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Much Ado About Nothing
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Used In
Much Ado About Nothing
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unspecified meaning
  • I told him, and I think I told him true, that your Grace had got the good will of this young lady; and I offered him my company to a willow tree, either to make him a garland, as being forsaken, or to bind him up a rod, as being worthy to be whipped.
  • Master Constable, let these men be bound, and brought to Leonato’s: I will go before and show him their examination.

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  • And, Benedick, love on; I will requite thee, Taming my wild heart to thy loving hand: If thou dost love, my kindness shall incite thee To bind our loves up in a holy band; For others say thou dost deserve, and I Believe it better than reportingly.
  • How now! two of my brother’s men bound!
  • Who have you offended, masters, that you are thus bound to your answer? this learned constable is too cunning to be understood.
  • To bind me, or undo me; one of them.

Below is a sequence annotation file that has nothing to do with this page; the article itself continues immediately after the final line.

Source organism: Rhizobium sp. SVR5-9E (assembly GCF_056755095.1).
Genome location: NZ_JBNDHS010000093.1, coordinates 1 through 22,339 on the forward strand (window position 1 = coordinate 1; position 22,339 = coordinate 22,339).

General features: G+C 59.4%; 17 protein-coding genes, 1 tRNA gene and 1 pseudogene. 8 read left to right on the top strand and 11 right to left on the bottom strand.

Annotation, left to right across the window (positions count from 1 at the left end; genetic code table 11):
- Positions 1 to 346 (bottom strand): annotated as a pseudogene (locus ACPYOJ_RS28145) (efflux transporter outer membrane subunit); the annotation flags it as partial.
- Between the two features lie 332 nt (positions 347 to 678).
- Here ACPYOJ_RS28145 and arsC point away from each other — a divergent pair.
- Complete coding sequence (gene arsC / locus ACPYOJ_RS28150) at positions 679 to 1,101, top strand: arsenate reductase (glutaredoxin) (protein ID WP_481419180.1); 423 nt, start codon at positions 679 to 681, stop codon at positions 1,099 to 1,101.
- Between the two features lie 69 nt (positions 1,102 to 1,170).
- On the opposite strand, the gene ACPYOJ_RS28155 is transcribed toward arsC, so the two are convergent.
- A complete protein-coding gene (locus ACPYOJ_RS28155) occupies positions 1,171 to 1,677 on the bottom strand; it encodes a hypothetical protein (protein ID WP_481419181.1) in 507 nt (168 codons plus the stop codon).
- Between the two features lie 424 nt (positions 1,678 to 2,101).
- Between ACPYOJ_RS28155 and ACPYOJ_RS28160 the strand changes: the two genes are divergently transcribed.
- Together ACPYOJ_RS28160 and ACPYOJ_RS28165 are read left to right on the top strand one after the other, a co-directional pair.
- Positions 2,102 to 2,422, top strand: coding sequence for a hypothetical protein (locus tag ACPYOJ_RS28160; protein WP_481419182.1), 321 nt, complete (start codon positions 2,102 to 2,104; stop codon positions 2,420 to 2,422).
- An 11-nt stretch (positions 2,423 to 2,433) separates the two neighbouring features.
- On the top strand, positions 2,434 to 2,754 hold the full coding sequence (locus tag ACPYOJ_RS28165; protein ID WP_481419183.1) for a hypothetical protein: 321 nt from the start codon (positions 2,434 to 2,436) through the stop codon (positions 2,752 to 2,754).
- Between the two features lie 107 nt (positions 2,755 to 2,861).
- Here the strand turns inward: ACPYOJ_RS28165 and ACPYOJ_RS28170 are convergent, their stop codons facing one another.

• Come, bind them.

  • There are no more uses of "bound" in the play.

To see samples from other sources, click a word sense below:
as in: south-bound lanes Define
travelling in a particular direction or to a specific location
as in: She's bound to succeed. Define
almost certain to; or determined to
as in: bound together Define
held together (connected or united) or wrapped (see word notes for a more detailed definition based upon context)
as in: I can't/must. I'm bound by... Define
tied up, prevented, or required
as in: the binding is loose Define
something that holds things together, or wraps or covers or ties something
as in: It put me in a bind. Define
a difficult situation
as in: out of bounds; bounded on the east Define
a boundary or limit
as in: The deer bound across the trail. Define
to leap or jump
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